Review: Ernst Strouhal's 'Vier Schwestern. Fernes Wien, fremde Welt'

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Review: Ernst Strouhal's 'Vier Schwestern. Fernes Wien, fremde Welt'

  • Fri 3 Nov 2023

Prof. Ernst Strouhal’s book ‘Vier Schwestern. Fernes Wien, fremde Welt’ is based on a collection of letters from the Benedict family which also includes comments from the author who is a renowned Austrian journalist and scholar. The book follows three generations, telling the story of a family in the 20th century, a period characterised by social shifts and socio-political changes.

In placing the Benedict’s story within a broader context, it delves into the literary and cultural phenomena of that period. Following a classic memoir style, the narrative has a nostalgic feel to it which is enhanced by the letters the book revolves around. Strouhal’s work is both emotionally and intellectually rich, grasping universal human experiences. Notably, this novel is also reminiscent of popular family sagas such as Thomas Mann's ‘Buddenbrooks’, John Galsworthy's ‘The Forsyte Saga’, and Gabriel Garcia Marquez's ‘One Hundred Years of Solitude’. Strouhal tells the story of four sisters – his mother and aunts – delving into their special bond and how their fates are intertwined throughout their lives.

The storyline sheds light on the complex family dynamics and the frictions caused by generational differences. However, what ultimately brings them together is their deep connection on an emotional as well as intellection level which makes for enriching communication. The overarching theme of Strouhal’s memoir revolves around the concept of ‘family’ in the face of upheavals in the 20th century. For instance, the Jewish persecution and their expulsion from Nazi Germany were reinterpreted since that sparked a new found creativity. The sisters found refuge and comfort in their creative efforts as it not only gave them a sense of purpose but also allowed for self-realisation. The letters they exchanged highlight their search for their identity as they pursue their personal development. The culture within the Benedict family is characterised by a drastic shift in their world view. Respectively, the patriarchal family model was dismantled in the 20th century which resulted in the rise of more progressive family dynamics rooted in European, Austrian democracy. A key factor therefore was the emphasis on ‘freedom of choice’, irrespective of gender. Thus, the author points out the similarities between destructive trends in modern society and the sisters’ challenging destinies. The letters are essential to the storyline as they are concerned with the idea of family as shaped by national Austrian ideals. Essentially, the family’s commitment to certain ideals, such as the pursuit of knowledge, cultural preservation and the principles of European democracy, allow them to uphold and carry forward the values associated with that era.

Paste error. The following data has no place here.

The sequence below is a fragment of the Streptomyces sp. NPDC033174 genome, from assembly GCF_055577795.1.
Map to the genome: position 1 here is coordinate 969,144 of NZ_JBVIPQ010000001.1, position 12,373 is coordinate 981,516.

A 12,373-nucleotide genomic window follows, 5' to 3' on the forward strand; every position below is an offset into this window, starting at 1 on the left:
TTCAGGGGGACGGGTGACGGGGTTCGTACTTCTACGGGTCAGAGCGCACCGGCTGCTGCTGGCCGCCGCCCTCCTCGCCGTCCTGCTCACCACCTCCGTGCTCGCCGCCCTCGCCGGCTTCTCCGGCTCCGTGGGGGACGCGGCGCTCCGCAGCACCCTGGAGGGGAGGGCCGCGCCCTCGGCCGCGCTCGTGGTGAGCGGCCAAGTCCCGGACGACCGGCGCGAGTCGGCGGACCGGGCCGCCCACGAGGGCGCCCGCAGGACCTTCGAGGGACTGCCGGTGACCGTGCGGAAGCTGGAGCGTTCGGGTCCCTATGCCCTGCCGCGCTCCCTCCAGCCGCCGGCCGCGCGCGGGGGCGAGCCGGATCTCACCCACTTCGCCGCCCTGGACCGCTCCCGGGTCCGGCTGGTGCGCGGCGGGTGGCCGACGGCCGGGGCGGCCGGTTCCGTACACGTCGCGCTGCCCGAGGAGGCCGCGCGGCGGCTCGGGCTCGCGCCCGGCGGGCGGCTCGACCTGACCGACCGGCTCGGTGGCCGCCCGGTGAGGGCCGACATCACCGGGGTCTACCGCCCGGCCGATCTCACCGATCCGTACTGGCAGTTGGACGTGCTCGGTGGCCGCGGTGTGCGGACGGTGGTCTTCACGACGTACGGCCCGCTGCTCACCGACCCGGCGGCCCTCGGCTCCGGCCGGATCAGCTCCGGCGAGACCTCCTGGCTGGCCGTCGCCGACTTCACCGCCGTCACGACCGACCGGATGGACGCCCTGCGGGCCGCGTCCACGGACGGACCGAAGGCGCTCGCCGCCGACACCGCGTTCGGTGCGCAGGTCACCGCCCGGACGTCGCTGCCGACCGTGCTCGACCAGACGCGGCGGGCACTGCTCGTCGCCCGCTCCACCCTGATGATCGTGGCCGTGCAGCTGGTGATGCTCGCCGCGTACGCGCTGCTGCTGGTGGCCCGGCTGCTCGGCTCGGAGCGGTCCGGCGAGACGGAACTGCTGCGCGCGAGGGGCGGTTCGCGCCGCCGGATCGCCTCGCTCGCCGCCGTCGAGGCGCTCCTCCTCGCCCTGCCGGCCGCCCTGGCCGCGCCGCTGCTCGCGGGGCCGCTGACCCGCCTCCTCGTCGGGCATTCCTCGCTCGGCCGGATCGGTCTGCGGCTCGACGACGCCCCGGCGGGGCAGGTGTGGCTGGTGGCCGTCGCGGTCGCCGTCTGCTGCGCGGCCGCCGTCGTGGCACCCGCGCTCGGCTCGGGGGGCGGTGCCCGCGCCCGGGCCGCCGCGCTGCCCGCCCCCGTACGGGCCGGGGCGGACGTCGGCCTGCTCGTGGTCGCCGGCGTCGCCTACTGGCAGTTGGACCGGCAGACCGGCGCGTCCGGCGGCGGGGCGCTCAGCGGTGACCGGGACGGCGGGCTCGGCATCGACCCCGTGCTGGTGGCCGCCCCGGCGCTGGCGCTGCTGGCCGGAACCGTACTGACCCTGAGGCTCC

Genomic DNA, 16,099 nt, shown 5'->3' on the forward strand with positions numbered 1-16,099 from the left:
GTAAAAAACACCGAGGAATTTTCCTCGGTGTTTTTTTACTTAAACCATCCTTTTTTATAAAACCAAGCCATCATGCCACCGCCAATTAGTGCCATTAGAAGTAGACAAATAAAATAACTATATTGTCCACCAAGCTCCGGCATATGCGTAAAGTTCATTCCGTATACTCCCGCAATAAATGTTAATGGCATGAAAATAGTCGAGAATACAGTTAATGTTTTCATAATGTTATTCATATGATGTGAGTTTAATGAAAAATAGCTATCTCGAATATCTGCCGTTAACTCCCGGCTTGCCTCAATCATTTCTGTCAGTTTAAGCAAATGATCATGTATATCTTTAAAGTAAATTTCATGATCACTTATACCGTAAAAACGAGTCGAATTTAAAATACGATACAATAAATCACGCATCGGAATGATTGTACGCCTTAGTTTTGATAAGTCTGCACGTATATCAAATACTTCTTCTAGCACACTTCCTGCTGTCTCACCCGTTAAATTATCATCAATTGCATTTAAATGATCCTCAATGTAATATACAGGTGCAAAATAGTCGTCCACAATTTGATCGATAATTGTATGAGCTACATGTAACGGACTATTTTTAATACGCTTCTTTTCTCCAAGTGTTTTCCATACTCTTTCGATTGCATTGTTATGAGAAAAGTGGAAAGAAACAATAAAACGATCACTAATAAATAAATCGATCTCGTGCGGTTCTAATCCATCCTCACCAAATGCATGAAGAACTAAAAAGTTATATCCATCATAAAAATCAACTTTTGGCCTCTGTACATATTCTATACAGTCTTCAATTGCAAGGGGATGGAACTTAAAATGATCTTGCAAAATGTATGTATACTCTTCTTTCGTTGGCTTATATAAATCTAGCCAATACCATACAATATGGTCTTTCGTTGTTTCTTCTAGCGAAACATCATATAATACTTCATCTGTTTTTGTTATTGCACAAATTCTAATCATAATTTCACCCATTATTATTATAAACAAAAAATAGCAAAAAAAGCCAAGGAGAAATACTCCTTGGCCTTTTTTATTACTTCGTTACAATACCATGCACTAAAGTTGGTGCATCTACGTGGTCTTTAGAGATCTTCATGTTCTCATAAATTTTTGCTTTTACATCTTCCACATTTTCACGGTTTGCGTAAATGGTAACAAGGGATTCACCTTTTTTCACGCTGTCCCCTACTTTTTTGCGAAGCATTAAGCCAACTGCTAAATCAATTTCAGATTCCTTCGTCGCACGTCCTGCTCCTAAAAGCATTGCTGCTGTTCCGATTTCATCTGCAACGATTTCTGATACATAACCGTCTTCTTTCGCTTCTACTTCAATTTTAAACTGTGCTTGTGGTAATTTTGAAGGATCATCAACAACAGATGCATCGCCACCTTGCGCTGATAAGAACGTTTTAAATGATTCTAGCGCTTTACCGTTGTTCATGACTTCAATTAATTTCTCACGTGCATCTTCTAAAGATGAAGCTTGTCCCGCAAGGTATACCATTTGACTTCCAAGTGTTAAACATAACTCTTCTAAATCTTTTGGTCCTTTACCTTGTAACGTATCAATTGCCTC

Review by Yaroslava Kovalova

This review was written for the ACF London's EXPLORE OUR LIBRARY initiative.

4 schwestern

© Yaroslava Kovalova